HTML and CSS Reference
In-Depth Information
9.10. Labeling and Grouping Form Elements
The common text and other content you may use to label and otherwise
explain a form are static. Other than by their visual relationship to the
form's input areas, these labels and instructions are unassociated with
the form controls that they serve. Because of this, forms are not eas-
ily understood and navigable, particularly by people with impaired vision.
Try it. Get a simple personal-information form onscreen, close your eyes,
and find the place to enter your name.
The HTML 4.0 standard introduced three tags that make navigation of
forms easier for users, particularly those with disabilities. They include a
way to group and caption regions of the form and a way to individually
label form controls. All are supposed to get special treatment by the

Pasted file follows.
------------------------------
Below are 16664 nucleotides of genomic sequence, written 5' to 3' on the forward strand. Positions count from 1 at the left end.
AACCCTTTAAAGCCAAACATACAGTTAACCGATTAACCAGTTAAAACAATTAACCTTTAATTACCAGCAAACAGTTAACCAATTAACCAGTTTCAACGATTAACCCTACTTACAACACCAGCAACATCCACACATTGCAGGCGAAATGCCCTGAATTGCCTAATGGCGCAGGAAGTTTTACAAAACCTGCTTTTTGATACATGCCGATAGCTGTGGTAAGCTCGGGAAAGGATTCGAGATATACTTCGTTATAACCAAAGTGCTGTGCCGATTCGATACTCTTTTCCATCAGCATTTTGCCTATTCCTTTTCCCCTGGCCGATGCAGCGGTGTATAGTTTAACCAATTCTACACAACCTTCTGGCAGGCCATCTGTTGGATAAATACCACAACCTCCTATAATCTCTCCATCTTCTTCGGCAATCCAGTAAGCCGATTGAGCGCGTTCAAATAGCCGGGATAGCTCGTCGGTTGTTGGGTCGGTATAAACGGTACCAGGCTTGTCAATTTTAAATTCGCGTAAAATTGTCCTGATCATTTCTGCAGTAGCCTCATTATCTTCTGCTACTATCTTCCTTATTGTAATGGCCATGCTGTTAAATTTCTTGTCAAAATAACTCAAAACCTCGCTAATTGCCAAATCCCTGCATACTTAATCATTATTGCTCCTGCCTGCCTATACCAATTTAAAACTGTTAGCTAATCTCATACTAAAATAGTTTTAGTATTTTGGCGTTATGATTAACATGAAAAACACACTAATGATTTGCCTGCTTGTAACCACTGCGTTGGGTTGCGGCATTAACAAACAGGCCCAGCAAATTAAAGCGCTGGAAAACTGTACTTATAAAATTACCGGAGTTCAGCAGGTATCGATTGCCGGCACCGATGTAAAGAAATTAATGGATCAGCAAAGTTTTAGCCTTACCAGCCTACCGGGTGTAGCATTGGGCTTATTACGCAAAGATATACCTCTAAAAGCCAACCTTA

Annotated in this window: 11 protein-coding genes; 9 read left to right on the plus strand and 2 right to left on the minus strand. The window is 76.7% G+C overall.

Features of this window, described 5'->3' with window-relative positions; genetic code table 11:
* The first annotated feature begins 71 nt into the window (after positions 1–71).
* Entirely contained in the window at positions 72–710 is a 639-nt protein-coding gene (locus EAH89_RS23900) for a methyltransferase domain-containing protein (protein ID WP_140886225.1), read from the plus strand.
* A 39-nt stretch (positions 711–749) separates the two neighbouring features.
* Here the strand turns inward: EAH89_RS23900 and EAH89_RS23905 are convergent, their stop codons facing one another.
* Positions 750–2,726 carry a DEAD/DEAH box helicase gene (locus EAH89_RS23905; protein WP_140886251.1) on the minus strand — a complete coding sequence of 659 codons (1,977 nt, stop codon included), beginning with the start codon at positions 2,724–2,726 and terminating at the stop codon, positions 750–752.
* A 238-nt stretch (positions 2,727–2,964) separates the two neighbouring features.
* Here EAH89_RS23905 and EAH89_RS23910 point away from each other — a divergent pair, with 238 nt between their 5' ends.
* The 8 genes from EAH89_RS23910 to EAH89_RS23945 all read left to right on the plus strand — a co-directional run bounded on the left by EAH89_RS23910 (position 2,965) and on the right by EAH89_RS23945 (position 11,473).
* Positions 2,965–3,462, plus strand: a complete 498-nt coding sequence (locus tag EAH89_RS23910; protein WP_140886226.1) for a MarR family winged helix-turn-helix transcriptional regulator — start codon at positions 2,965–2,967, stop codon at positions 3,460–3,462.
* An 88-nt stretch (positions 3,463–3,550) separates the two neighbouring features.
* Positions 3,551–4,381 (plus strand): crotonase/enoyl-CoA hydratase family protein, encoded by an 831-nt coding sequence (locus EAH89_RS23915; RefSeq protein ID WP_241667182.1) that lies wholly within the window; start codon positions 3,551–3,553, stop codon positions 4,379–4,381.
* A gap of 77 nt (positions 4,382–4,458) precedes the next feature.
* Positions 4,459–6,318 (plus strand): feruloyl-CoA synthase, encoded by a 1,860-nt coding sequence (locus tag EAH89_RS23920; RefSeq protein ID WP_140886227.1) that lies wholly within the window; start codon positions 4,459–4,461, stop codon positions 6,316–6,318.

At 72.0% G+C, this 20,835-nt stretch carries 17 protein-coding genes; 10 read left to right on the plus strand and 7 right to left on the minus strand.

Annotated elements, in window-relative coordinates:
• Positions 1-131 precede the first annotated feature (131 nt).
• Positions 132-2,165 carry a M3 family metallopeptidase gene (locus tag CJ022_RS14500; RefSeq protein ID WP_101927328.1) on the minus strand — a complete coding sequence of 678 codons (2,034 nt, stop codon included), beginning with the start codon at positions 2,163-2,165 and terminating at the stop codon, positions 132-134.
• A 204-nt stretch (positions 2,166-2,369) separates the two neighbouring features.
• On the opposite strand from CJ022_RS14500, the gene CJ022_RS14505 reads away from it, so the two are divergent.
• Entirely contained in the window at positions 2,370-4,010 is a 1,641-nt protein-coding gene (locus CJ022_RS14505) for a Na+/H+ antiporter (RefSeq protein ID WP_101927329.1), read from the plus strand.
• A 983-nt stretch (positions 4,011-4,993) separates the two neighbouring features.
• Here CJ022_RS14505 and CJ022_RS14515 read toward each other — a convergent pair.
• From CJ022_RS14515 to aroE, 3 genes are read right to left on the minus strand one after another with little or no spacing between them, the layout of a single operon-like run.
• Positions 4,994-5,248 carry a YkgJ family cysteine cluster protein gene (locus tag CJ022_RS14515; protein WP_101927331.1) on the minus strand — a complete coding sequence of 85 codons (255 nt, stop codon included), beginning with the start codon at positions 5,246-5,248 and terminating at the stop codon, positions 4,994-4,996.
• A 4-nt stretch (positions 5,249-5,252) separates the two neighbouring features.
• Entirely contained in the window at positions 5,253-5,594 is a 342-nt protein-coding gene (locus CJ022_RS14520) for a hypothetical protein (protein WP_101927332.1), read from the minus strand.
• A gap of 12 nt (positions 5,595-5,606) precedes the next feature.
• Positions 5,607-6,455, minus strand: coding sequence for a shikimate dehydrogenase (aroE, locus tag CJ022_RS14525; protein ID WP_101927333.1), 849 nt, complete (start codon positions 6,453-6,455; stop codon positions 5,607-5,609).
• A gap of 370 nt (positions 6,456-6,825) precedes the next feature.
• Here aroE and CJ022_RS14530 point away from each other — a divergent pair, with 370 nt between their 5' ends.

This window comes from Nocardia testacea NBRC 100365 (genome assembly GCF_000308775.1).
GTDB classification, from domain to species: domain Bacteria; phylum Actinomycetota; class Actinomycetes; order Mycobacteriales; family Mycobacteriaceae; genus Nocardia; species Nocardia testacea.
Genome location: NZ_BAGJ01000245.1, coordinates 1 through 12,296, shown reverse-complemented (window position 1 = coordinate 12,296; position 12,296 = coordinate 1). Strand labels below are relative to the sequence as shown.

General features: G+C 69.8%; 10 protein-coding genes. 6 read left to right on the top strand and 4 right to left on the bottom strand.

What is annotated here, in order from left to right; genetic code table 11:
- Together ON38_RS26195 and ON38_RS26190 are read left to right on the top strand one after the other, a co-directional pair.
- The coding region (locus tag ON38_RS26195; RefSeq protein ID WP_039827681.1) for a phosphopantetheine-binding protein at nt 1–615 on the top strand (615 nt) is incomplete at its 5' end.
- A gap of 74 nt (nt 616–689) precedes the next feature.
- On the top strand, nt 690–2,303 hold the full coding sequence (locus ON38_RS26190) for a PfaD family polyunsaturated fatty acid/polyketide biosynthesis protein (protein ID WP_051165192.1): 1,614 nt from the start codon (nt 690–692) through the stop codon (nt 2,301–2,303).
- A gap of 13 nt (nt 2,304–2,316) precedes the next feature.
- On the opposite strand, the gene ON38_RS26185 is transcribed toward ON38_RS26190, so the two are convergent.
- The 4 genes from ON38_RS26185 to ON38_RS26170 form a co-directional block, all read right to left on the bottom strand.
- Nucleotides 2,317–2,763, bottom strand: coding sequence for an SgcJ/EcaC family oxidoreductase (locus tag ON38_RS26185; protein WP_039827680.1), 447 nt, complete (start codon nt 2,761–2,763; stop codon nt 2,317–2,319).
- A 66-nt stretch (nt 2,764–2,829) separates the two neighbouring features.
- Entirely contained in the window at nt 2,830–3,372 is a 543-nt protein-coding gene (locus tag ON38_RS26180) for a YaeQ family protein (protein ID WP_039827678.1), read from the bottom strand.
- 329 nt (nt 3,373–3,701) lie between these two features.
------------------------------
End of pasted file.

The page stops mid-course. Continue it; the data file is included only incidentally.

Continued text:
browser, such as being rendered by a speech synthesizer as well as spe-
cially displayed, and can be easily accessed from the user keyboardthat
is, when browsers become fully HTML 4/XHTML compliant.
9.10.1. The <label> Tag
Use the <label> tag to define relationships between a form control, such
as a text-input field, and one or more text labels. According to the latest
standards, the text in a label is to receive special treatment by the
browser. Browsers may choose a special display style for the label (you
can, too, with stylesheets). And when selected by the user, the browser
automatically transfers focus to a label's associated form control.
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